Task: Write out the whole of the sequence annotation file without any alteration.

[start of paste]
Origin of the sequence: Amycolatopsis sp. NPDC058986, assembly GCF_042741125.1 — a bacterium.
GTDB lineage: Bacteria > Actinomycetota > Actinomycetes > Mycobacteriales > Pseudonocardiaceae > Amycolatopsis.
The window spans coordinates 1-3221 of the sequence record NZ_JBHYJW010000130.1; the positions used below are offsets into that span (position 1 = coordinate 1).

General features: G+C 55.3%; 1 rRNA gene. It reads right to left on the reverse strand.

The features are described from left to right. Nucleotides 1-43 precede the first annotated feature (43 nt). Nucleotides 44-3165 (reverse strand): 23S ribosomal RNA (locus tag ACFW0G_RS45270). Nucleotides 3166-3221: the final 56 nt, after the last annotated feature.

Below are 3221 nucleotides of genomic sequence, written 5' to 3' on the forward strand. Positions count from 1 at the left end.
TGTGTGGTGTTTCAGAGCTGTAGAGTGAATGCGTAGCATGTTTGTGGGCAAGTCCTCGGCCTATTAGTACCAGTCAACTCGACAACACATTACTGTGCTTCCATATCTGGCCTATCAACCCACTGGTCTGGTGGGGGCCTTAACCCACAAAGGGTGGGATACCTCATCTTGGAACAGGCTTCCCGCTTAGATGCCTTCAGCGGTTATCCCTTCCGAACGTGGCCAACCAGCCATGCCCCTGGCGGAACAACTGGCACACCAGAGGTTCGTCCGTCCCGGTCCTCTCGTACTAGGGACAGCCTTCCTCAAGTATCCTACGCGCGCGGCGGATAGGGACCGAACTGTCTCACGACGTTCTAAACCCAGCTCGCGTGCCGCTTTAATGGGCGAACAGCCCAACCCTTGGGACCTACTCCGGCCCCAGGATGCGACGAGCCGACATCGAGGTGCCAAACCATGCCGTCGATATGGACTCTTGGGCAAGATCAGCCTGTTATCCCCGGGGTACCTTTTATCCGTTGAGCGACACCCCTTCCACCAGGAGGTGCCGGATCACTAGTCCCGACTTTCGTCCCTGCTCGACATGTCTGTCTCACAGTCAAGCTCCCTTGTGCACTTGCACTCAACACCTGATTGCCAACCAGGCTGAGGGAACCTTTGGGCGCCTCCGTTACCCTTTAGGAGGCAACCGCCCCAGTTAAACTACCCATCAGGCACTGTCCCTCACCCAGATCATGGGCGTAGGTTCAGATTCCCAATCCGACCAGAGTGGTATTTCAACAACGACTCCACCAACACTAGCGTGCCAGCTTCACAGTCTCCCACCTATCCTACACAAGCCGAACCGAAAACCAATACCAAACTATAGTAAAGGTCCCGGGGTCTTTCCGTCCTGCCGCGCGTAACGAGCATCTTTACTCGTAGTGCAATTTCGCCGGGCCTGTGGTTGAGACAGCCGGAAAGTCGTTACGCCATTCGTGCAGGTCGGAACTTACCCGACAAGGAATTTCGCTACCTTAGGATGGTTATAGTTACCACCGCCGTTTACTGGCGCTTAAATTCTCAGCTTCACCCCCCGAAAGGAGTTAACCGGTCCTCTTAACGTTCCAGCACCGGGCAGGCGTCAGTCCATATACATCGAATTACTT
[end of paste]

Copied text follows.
Origin of the sequence: Amycolatopsis sp. NPDC058986, assembly GCF_042741125.1 — a bacterium.
GTDB lineage: Bacteria > Actinomycetota > Actinomycetes > Mycobacteriales > Pseudonocardiaceae > Amycolatopsis.
The window spans coordinates 1-3221 of the sequence record NZ_JBHYJW010000130.1; the positions used below are offsets into that span (position 1 = coordinate 1).

General features: G+C 55.3%; 1 rRNA gene. It reads right to left on the reverse strand.

The features are described from left to right. Nucleotides 1-43 precede the first annotated feature (43 nt). Nucleotides 44-3165 (reverse strand): 23S ribosomal RNA (locus tag ACFW0G_RS45270). Nucleotides 3166-3221: the final 56 nt, after the last annotated feature.

Below are 3221 nucleotides of genomic sequence, written 5' to 3' on the forward strand. Positions count from 1 at the left end.
TGTGTGGTGTTTCAGAGCTGTAGAGTGAATGCGTAGCATGTTTGTGGGCAAGTCCTCGGCCTATTAGTACCAGTCAACTCGACAACACATTACTGTGCTTCCATATCTGGCCTATCAACCCACTGGTCTGGTGGGGGCCTTAACCCACAAAGGGTGGGATACCTCATCTTGGAACAGGCTTCCCGCTTAGATGCCTTCAGCGGTTATCCCTTCCGAACGTGGCCAACCAGCCATGCCCCTGGCGGAACAACTGGCACACCAGAGGTTCGTCCGTCCCGGTCCTCTCGTACTAGGGACAGCCTTCCTCAAGTATCCTACGCGCGCGGCGGATAGGGACCGAACTGTCTCACGACGTTCTAAACCCAGCTCGCGTGCCGCTTTAATGGGCGAACAGCCCAACCCTTGGGACCTACTCCGGCCCCAGGATGCGACGAGCCGACATCGAGGTGCCAAACCATGCCGTCGATATGGACTCTTGGGCAAGATCAGCCTGTTATCCCCGGGGTACCTTTTATCCGTTGAGCGACACCCCTTCCACCAGGAGGTGCCGGATCACTAGTCCCGACTTTCGTCCCTGCTCGACATGTCTGTCTCACAGTCAAGCTCCCTTGTGCACTTGCACTCAACACCTGATTGCCAACCAGGCTGAGGGAACCTTTGGGCGCCTCCGTTACCCTTTAGGAGGCAACCGCCCCAGTTAAACTACCCATCAGGCACTGTCCCTCACCCAGATCATGGGCGTAGGTTCAGATTCCCAATCCGACCAGAGTGGTATTTCAACAACGACTCCACCAACACTAGCGTGCCAGCTTCACAGTCTCCCACCTATCCTACACAAGCCGAACCGAAAACCAATACCAAACTATAGTAAAGGTCCCGGGGTCTTTCCGTCCTGCCGCGCGTAACGAGCATCTTTACTCGTAGTGCAATTTCGCCGGGCCTGTGGTTGAGACAGCCGGAAAGTCGTTACGCCATTCGTGCAGGTCGGAACTTACCCGACAAGGAATTTCGCTACCTTAGGATGGTTATAGTTACCACCGCCGTTTACTGGCGCTTAAATTCTCAGCTTCACCCCCCGAAAGGAGTTAACCGGTCCTCTTAACGTTCCAGCACCGGGCAGGCGTCAGTCCATATACATCGAATTACTT